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Traditional Uses, Pharmacological, and Phytochemical Studies of Euphorbia: A Review

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Ethnopharmacological Relevance: Plants of the genus Euphorbia have long been used as traditional medicine in China, Europe, America, Turkey, India, Africa, Iran, and Pakistan for their great medicinal value and health benefits. Their stems, leaves, roots, and latex are widely used to treat respiratory infections, body and skin irritations, digestive disorders, inflammatory infections, body pain, snake or scorpion bites, pregnancy, sensory disturbances, microbial and anticancer diseases.

Objectives: This review aims to provide updated information on the genus Euphorbia, including traditional medicinal uses, valuation and exploitation of medicinal plants, phytochemistry, botanical characterization, pharmacological and toxicological research focused on the medicinal properties of several Euphorbias in particular their antibacterial, anti-tumor, and cell manifestations, in addition to the effect of each isolated bioactive molecule from these species and their pharmacological use including preclinical evaluation of new drugs.

Materials and Methods: This work was conducted using scientific databases such as: PubMed, Google Scholar, Scopus, Science Direct, etc. In addition, ChemDraw software has been used for the drawing of chemical molecules. The correct names of the plants were confirmed from The results of this review research were interpreted, analyzed and documented based on the bibliographical information obtained.

Results: Among all the species of the Euphorbiaceae family, 15 species have been demonstrated to exhibit anticancer activity, 21 species have antibacterial activity, and 10 species have cytotoxic activity. The majority of the chemical constituents of this plant include triterpenoid glycosides, diterpenoids, flavonoids, and the 4α-methyl steroids. Among them, the main bioactive constituents are present in the diterpenoid fraction. The study of more than 33 steroid plants identified more than 104 compounds. Pharmacological research proved that the crude extracts and some pure compounds obtained from Euphorbia had activities for the treatment of different diseases. The objective of the present study was focused on cytotoxic, antibacterial and antitumor diseases. The study of the phytochemistry of the Euphorbia families led to the conclusion that all the plants studied had active compounds, of which 27 plants were characterized by their cytotoxic effects, 7 had antibacterial effects and 10 plants had anti-tumor activities. Therefore, the safety of Euphorbia herbal medicine should be considered a top priority in the early stages of development and clinical trials.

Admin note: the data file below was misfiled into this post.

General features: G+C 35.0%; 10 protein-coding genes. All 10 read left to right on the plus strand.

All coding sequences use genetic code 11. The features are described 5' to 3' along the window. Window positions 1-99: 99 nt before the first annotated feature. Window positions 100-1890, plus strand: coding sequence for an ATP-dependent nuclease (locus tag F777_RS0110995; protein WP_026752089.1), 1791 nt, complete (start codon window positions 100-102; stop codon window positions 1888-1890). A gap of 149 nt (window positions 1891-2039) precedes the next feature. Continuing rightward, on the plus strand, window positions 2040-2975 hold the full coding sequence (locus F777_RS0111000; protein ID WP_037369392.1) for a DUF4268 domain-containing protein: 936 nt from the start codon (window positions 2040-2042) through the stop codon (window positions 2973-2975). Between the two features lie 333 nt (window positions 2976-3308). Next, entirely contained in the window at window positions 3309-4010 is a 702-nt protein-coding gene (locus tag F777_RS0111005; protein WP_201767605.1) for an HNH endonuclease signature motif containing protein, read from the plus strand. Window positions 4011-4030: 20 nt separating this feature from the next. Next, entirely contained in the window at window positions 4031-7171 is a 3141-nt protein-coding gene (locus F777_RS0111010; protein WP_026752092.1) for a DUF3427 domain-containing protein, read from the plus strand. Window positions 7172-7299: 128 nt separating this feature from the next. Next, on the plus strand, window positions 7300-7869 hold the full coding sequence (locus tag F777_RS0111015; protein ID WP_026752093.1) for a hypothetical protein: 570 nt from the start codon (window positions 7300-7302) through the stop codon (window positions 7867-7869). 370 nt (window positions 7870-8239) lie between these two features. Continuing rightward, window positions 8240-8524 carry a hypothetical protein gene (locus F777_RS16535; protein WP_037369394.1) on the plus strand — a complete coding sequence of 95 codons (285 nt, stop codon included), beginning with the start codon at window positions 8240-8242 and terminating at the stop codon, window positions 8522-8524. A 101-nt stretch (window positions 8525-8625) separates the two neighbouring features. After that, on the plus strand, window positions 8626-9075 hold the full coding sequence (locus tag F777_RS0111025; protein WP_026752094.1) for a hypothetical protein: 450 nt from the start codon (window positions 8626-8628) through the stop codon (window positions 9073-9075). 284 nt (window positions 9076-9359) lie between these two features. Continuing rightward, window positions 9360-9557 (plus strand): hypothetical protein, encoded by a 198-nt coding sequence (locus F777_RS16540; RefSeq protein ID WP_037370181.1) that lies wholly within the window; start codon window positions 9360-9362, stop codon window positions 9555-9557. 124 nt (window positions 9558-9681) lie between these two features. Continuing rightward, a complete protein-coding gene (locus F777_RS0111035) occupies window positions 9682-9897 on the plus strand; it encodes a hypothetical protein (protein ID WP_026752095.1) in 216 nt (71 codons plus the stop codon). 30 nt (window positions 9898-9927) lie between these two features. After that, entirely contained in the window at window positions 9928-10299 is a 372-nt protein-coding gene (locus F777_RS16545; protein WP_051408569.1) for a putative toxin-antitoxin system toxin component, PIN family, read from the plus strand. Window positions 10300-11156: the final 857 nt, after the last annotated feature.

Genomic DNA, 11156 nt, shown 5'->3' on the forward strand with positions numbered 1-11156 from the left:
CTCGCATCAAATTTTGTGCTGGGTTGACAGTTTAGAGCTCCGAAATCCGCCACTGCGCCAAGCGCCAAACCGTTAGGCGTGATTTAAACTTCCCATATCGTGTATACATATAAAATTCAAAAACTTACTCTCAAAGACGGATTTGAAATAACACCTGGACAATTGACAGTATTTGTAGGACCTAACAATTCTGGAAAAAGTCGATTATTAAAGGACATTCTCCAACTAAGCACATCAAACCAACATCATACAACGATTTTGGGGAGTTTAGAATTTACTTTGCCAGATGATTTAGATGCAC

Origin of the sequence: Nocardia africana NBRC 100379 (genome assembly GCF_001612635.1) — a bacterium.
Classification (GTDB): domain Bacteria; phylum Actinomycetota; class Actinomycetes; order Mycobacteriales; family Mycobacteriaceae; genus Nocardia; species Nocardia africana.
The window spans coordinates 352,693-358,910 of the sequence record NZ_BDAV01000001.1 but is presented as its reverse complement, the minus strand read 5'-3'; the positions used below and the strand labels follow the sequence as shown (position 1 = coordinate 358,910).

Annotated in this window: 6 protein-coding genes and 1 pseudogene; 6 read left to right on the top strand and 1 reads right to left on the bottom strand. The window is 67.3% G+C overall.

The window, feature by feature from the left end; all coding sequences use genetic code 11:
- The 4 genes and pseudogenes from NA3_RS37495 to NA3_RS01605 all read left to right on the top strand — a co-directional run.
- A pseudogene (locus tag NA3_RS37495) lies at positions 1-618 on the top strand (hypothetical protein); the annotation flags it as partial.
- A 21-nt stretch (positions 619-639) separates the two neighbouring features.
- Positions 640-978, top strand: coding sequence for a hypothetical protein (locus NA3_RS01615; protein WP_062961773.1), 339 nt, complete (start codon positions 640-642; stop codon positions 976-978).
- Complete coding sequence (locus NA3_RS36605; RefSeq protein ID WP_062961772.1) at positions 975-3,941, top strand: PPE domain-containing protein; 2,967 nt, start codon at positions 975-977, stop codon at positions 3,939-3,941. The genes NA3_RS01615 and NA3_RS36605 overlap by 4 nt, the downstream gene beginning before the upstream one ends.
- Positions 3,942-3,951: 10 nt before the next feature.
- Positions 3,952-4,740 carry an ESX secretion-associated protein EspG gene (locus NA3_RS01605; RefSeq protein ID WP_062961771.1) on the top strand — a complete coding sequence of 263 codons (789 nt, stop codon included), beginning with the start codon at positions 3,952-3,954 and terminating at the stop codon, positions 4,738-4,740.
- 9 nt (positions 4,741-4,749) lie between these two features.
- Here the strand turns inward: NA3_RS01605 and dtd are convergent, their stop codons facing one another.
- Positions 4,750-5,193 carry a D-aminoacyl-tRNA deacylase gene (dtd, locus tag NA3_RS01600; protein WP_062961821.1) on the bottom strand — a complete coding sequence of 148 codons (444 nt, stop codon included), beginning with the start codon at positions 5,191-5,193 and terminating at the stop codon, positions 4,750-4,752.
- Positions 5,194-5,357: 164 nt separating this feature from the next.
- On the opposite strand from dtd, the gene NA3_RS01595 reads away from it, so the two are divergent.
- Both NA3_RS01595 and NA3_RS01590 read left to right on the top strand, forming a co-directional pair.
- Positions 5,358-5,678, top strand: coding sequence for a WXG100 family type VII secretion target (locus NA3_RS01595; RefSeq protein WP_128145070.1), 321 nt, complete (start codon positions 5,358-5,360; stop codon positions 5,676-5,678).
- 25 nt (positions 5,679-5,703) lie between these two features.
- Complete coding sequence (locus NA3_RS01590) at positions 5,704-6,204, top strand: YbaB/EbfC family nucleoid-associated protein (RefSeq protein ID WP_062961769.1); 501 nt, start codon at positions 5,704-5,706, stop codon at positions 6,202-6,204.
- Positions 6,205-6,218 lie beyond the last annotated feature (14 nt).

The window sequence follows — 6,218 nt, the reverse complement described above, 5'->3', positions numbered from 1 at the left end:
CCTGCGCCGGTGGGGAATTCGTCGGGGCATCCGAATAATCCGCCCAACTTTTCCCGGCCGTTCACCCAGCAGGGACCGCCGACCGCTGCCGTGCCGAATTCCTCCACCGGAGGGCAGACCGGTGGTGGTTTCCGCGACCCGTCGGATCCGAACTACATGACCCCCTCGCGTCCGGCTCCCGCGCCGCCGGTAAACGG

Conclusion: Many previous studies have validated many traditional uses of Euphorbia species. The latex of some Euphorbia species seems to be toxic however, studies dealing with the safety and quality of these species are still incomplete. Extensive studies are needed on the Euphorbia plants before they can be fully used in clinics as a potent drug candidate, as researchers are focusing mainly on diterpenoids and triterpenoids, while there are many other types of compounds that may possess new biological activities.

Keywords: Anti-tumor; Antibacterial; Cytotoxicity; Euphorbiaceae; Medicinal properties; Pharmacology; Phytochemistry; Traditional use

Document Type: Miscellaneous

Publication date: July 1, 2022

This article was made available online on August 3, 2022 as a Fast Track article with title: "Traditional Uses, Pharmacological, and Phytochemical Studies of Euphorbia: A Review".

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